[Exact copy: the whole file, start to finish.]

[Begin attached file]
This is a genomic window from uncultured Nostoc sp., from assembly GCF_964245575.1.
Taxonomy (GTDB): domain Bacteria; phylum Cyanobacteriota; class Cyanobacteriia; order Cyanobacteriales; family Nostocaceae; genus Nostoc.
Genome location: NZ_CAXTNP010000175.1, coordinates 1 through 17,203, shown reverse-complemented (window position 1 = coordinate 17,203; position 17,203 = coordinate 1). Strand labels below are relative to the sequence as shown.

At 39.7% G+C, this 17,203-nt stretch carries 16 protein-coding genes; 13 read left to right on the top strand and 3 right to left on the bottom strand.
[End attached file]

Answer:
This is a genomic window from uncultured Nostoc sp., from assembly GCF_964245575.1.
Taxonomy (GTDB): domain Bacteria; phylum Cyanobacteriota; class Cyanobacteriia; order Cyanobacteriales; family Nostocaceae; genus Nostoc.
Genome location: NZ_CAXTNP010000175.1, coordinates 1 through 17,203, shown reverse-complemented (window position 1 = coordinate 17,203; position 17,203 = coordinate 1). Strand labels below are relative to the sequence as shown.

At 39.7% G+C, this 17,203-nt stretch carries 16 protein-coding genes; 13 read left to right on the top strand and 3 right to left on the bottom strand.